WASHINGTON DC     -    The students of Paki­stan enrolling in the American universities will strengthen ties be­tween Pakistan and Unit­ed States in different spheres.

Masood Khan, Paki­stan’s Ambassador to the US, made these remarks while addressing 65 Pa­kistani students, partic­ipating in various edu­cational programmes in the US, who visited Paki­stan Embassy.

Fifty outstanding stu­dents from Pakistan are here on full scholarships under US-sponsored Global Undergraduate Programme to study for one semester in 39 dif­ferent educational insti­tutions in 24 states.

Another group of fif­teen Pakistani students completed a 6-week long tour under the Study of US Institutions (SUSI) programme for student leaders.

Ambassador Masood thanked the US govern­ment for hosting Paki­stani students to train them in skills building, leadership development, American studies and community service.

“This would help these young leaders under­stand American society, governance and educa­tional systems,” he said.

The Ambassador ap­preciated that the stu­dents had been select­ed from all parts of Pakistan – KP, Punjab, Balochistan, Sindh, AJK and G-B – 60% of whom were girls.

“Some of them have come from the most un­derrepresented areas and towns. This was a great learning opportu­nity for these students,” he added.

Masood Khan appre­ciated that the students from Pakistan were studying advanced dis­ciplines such as agri­culture, engineering, environment, biotech­nology, microbiology, computer science, law, political science and in­ternational relations.

“Since this is an ex­change programme, I hope that in due course we would be able to host and place American stu­dents in Pakistani uni­versities.

Hundreds of Amer­ican faculty mem­bers and academics go to Pakistan but very few students to do so. American students’ participation in Paki­stani educational pro­grammes will help build trust and under­standing between our two countries,” he said.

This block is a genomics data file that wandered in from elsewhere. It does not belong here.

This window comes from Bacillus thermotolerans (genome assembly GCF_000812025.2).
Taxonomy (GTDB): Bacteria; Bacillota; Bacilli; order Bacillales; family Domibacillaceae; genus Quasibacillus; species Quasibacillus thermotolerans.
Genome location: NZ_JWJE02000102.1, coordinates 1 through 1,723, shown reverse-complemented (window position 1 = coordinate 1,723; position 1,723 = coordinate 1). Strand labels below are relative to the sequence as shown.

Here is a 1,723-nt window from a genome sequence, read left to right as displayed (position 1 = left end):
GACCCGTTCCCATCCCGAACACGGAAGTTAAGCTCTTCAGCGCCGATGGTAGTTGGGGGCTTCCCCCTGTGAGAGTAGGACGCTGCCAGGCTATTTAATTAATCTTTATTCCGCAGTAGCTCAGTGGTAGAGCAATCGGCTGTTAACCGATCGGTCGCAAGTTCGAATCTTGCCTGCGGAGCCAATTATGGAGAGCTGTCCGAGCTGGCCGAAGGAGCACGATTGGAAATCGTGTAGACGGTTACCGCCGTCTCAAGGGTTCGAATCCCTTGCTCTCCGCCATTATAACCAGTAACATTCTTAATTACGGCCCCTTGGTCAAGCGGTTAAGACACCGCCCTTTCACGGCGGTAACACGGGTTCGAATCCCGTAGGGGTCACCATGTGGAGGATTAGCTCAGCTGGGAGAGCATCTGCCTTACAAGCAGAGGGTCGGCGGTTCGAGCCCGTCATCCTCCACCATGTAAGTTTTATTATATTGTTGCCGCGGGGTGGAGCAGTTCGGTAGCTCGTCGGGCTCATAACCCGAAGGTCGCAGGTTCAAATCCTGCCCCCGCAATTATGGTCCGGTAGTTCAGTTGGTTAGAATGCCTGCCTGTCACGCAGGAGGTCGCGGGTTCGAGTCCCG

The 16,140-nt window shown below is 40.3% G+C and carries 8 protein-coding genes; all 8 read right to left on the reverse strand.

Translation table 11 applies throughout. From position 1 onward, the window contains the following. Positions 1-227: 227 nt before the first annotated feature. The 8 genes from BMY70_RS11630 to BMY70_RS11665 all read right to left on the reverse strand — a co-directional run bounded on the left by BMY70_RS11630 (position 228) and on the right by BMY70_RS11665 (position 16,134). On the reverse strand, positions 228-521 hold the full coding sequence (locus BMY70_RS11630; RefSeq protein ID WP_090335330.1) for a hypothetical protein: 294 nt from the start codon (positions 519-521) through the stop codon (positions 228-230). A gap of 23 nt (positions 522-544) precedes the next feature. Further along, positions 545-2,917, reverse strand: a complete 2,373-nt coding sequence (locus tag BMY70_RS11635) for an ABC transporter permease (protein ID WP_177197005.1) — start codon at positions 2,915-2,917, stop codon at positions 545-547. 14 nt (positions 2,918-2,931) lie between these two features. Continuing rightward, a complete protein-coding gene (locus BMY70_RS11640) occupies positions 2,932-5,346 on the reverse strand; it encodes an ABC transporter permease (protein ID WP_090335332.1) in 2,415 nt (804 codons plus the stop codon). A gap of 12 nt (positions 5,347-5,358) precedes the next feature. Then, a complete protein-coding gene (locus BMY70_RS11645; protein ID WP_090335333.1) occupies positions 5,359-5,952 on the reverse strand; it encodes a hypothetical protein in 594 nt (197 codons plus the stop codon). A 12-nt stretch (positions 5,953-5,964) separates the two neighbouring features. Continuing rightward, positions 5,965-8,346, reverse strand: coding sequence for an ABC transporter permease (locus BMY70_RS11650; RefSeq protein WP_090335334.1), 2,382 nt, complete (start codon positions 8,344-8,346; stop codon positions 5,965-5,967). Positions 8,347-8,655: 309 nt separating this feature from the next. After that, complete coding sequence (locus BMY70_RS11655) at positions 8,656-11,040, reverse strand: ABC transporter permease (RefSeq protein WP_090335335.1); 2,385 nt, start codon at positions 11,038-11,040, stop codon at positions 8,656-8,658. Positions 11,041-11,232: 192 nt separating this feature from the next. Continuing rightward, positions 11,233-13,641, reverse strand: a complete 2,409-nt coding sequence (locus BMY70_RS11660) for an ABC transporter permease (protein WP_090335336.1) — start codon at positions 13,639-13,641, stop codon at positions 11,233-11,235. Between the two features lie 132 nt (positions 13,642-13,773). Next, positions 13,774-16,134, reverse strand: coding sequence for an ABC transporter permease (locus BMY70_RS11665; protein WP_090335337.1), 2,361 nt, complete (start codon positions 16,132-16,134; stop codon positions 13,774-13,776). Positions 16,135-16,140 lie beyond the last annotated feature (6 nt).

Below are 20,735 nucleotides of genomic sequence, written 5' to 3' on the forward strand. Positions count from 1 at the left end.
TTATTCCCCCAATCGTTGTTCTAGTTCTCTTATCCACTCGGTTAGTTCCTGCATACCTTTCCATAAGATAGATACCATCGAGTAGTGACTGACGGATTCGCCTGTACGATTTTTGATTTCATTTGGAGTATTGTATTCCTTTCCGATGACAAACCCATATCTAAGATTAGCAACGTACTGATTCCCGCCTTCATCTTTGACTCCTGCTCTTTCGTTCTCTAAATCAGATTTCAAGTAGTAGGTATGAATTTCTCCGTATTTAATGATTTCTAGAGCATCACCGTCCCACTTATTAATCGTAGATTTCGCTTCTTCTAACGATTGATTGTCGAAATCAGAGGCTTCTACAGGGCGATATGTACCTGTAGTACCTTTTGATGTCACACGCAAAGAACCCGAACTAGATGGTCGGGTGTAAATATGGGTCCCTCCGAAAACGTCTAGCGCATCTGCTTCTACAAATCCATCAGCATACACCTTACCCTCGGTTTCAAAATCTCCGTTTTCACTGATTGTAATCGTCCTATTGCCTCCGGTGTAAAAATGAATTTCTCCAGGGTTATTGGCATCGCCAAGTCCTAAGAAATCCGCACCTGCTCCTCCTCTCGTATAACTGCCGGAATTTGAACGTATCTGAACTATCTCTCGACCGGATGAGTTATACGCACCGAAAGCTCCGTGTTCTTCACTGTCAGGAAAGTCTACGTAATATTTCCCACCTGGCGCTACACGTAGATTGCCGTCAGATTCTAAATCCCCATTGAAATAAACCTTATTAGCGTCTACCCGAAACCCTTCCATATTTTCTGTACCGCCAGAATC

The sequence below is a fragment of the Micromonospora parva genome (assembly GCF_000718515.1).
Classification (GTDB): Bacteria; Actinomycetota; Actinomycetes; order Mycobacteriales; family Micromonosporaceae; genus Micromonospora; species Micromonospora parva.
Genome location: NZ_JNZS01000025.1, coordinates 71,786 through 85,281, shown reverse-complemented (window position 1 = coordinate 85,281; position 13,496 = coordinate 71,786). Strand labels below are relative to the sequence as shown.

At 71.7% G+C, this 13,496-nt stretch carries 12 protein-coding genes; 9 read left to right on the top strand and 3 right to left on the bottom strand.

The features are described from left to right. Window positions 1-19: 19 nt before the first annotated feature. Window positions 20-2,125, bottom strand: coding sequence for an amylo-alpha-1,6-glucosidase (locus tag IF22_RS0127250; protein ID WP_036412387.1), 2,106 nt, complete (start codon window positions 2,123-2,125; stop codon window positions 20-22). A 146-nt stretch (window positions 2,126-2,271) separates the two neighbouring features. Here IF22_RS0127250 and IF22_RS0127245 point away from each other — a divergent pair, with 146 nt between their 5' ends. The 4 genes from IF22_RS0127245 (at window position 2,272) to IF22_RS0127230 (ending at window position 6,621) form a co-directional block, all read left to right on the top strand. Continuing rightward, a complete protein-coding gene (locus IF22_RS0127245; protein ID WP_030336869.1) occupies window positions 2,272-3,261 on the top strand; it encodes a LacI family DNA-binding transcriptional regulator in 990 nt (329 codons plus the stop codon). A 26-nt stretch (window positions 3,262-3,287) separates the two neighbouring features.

Pakistani students par­ticipating in SUSI pro­gramme, during their stay in the US, learnt about American culture and values, education and workforce devel­opment, economics and business, foreign policy, religious freedom and pluralism.

Pakistan is the largest recipient of the Fulbright scholarship with an alumni network of more than 25,000. To promote educational ties between the two countries, Paki­stan early this year al­lotted an acre of land in Islamabad for the US Ed­ucation Foundation in Pakistan (USEFP).

The Ambassador said that Pakistan would re­vive its Knowledge Cor­ridor programme under which we would aim to send 10,000 students and professionals for higher education to the US in the next 10 years.

Julia Findlay, Branch Chief South and Cen­tral Asia Fulbright Pro­grammes, Molly Ste­phenson, Director South and Central Asia Press and Public Diplomacy, Teresa Mastrangelo, Sen­ior Programme Officer and Nathaniel Lynn, Po­litical Team Lead from the Bureau of South and Central Asian Affairs, US State Department at­tended the event. The representatives from In­ternational Research and Exchanges Board (IREX) also joined.